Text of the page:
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Growth Horm IGF Res., 2007; 17(1): 1-9, PMID: 17194607

The "Functional Muscle-Bone Unit": probing the relevance of mechanical signals for bone development in children and adolescents

Year: 2007

Fricke O, Schoenau E
Children"s Hospital, University of Cologne, Joseph-Stelzmann-Street 9, D-50924 Cologne, Germany.


The present text deals with the relationship of muscle force and mass to bone mass and geometry in the developing skeleton of children and adolescents. Recent results of the last ten years are discussed with reflection on Harold Frost"s "mechanostat hypothesis". Bone mass and geometry follow the development of body size and muscle force in children and adolescents. Thereby, bone is adapted to the tissue strain due to biomechanical forces. This process is modified by hormonal signals (i.e., estrogens and androgens). Therefore, the quantified relationship of muscle force to bone stability is a reasonable approach to distinguish between primary and secondary bone diseases. Primary bone diseases are characterized by a disturbed adaptation of bone to biomechanical forces. In contrast, secondary bone diseases show a correct adaptation of bone to loaded forces in combination with a decline of muscle force. Therefore, the "Functional Muscle-Bone Unit" was introduced into the diagnostics of pediatric bone diseases. The ratio of two parameters--referred to bone strength on the one and to biomechanical forces on the other side--is a reasonable diagnostic approach to distinguish between primary and secondary bone diseases.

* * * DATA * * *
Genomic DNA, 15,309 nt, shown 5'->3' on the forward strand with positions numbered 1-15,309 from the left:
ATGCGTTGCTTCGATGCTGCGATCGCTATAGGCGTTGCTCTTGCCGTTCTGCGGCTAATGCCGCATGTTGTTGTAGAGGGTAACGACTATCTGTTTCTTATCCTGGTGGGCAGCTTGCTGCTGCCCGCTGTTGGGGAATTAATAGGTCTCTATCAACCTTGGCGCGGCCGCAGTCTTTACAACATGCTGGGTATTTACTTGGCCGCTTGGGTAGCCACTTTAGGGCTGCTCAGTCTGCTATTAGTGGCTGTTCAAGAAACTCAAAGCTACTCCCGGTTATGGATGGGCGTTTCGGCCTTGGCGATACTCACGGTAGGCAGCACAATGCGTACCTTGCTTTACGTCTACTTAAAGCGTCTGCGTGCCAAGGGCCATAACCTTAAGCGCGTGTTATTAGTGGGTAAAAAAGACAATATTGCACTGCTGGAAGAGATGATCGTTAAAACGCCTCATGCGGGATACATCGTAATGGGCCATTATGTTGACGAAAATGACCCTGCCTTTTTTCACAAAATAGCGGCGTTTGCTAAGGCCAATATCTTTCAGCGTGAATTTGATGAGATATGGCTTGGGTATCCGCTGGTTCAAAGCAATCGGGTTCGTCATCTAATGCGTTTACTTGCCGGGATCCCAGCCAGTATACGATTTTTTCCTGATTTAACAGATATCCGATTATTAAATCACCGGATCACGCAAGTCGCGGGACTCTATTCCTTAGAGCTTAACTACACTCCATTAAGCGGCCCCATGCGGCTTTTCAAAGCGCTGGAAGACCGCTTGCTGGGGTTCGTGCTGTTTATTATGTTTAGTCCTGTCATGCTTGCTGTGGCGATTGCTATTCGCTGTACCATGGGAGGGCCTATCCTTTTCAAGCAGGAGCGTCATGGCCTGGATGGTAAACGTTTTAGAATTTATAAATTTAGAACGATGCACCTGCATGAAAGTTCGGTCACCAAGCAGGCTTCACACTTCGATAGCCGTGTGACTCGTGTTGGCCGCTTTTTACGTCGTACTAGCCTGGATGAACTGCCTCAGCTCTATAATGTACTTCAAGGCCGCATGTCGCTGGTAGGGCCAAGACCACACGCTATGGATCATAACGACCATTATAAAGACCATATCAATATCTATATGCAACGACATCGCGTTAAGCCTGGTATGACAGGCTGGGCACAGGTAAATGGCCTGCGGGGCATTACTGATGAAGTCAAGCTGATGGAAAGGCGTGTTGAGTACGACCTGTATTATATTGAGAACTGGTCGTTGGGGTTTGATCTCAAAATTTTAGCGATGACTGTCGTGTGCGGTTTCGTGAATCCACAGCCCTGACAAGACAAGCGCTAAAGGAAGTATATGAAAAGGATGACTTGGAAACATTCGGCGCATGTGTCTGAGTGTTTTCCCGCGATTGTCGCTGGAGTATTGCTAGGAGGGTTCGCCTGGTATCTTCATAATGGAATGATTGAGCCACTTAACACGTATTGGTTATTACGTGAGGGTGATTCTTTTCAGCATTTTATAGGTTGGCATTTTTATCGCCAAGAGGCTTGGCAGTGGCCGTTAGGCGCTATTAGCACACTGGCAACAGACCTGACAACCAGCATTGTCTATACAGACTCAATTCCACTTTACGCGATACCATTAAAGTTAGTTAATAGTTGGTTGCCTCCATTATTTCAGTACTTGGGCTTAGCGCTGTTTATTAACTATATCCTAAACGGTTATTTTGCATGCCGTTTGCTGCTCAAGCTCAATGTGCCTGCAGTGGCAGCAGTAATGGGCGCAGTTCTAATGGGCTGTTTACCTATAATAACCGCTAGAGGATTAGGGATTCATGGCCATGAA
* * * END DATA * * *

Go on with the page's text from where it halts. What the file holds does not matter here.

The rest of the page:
GID: 2076; Last update: 25.11.2009